• Mother. Campaigner. Political orphan. Blogger. Part Time Professional Black. Liker of Things. Lover of People. No Sense of Humour. Also on twitter @Kmoeti


  1. Rose Rose 9 December 2012

    Thank you for sharing your story. I have been battling with similar feelings and crying a lot because I feel a deep loss of strength each time I am told that a friend, relative, colleague is ‘sick’. I ask myself – how many of my friends have to be infected with HIV before the message gets out there. I feel like I have been robbed by this virus – it’s greed and shamelessness is overwhelming. We are losing so many people that our nation needs – academics, young people with loads of potential, future leaders… It is so tiring to always feel so much at loss because of losing those that matter.

  2. proactive proactive 9 December 2012

    Koketso, one can only applaud and congratulate you for that what you do to help others voluntarily!

    Your thoughts are well explained, not judgmental but mind boggling for everbody else ‘not able or willing’ to understand the root causes of such partly naive, reckless, and suicidal behavior, causing grieve to the families, the society and burdening the taxpayers with billions- besides setting records worldwide at the same time.

    Avoiding to drill deeper into this opaque cultural labyrinth- I can’t help not to be as idealistic or none judgmental, but draw and see parallels to the moral deficit in the dishonest, arrogant and reckless behavior of the present top political leadership- setting costly, unbecoming examples and national records with demoralizing effects!

    The prominent display of the many ‘moral slogans’- seen above and behind the heads of these politicians at leadership meetings- is a sad caricature of their none achieved goals!

    Therefore, in union with you, many of us are effected by all of this too!

  3. ntozakhona ntozakhona 9 December 2012

    Indeed we need to deal with some of the reasons people do noe want to fetch medication, the principle of doctor-patient confidentiality needs to be extended to those who are HIV positive, Disclure though correctly encouraged it shoul really be the choice of the patient, otherwise we are saying this is not a desease like aby other.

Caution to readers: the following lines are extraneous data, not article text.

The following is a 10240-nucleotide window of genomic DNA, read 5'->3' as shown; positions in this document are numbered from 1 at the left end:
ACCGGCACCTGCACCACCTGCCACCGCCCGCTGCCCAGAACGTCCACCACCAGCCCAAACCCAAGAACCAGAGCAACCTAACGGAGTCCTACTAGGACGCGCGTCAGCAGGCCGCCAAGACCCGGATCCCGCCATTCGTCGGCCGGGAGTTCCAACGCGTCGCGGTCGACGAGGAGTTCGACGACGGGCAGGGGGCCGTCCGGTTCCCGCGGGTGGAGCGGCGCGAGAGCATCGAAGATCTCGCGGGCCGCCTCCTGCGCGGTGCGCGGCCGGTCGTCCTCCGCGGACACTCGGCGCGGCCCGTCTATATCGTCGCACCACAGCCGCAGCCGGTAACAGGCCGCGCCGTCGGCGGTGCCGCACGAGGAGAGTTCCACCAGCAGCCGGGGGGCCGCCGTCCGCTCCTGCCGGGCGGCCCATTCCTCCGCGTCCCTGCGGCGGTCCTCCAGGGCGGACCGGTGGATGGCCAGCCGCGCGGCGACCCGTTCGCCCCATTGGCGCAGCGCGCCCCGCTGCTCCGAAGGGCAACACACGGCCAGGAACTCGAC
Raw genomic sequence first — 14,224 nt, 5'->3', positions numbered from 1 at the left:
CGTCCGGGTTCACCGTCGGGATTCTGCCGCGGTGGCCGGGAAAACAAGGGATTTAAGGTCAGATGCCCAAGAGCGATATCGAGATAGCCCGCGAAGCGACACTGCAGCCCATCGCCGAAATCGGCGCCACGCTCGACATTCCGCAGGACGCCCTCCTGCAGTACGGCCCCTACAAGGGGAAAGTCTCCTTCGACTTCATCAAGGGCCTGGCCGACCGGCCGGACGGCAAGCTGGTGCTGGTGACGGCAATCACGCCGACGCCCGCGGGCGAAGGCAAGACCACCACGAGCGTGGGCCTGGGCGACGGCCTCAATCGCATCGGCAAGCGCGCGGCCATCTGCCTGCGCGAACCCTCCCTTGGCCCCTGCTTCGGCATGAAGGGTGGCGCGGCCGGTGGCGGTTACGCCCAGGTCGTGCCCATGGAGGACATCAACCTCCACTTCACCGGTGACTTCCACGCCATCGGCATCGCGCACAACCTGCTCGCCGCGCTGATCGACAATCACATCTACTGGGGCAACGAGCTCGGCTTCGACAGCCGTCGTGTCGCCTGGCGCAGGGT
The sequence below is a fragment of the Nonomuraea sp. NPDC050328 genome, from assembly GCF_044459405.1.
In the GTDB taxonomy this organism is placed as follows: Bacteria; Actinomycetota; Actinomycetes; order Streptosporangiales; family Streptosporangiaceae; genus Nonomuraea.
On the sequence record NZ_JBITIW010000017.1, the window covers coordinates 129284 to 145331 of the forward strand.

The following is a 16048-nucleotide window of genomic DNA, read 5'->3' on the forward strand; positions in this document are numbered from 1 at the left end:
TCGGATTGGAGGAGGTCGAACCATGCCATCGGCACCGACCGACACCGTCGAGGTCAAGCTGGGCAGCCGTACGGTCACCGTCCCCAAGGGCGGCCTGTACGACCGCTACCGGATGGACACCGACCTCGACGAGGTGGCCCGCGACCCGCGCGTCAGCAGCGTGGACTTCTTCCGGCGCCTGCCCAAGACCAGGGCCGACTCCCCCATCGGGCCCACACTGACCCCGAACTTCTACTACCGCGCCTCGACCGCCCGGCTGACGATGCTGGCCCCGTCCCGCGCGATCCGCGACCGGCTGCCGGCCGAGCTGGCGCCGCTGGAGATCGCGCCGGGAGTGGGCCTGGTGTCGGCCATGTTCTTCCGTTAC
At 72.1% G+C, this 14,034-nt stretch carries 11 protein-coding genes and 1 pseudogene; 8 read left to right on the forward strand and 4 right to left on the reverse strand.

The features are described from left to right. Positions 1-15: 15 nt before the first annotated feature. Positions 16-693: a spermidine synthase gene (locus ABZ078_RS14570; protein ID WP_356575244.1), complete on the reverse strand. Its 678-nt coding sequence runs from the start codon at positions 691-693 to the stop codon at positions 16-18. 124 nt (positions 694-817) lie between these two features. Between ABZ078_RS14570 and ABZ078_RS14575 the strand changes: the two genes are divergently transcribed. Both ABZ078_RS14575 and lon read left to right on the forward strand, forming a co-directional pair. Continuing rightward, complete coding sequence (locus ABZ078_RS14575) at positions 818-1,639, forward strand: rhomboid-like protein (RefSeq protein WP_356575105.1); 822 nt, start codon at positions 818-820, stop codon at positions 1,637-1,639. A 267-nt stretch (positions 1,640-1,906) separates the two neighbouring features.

Koketso you are directly involved in the care services regarding AIDS and have no reason to doubt your word. There are cases of lazy or incompetent doctors diaginising people as HIV positive simply because their immune system is compromises ( CD 4 count low) and these die of desease like cancer which can be beaten if dealt with early.

    We have come far as country in dealing with HIV. In the street where I live we once had four funerals on the same day due to AIDS. Stores had been turned into funeral undertakers as this was a more lucrative business. Today there is a positive atmosphere with weddings all over the township,

    I get sore when some of us yearn for the return of the FORCES OF CHANGE that presided over the deaths of so many of us. Families were wiped out, dearest friends wasting away before our own eyes just because some people are intellectuals. Gharge them with genocide, I say!

  4. S'bu S'bu 10 December 2012

    Wow what a touching article…

  5. welcome welcome 10 December 2012

    it was always easy for me to hear that so & so is infected, always thought its far from me. when i discovered two three four of my family members had it, thats when i understood what it means when they say we are not all infected but are affected all…its a very tough situation when you are directly affected…its a bad dream

  6. Chris Martin Chris Martin 15 December 2012

    Great article.

  7. Chris Martin Chris Martin 15 December 2012

    My daughter *adopted* a young girl who was dying of AIDS, took her on outings and tried to make her last days as pleasant as possible. It was tragic. She had no motivation to pay attention in class. It was in the time before medication became freely available. Her mother never visited her. And then one day she was no more.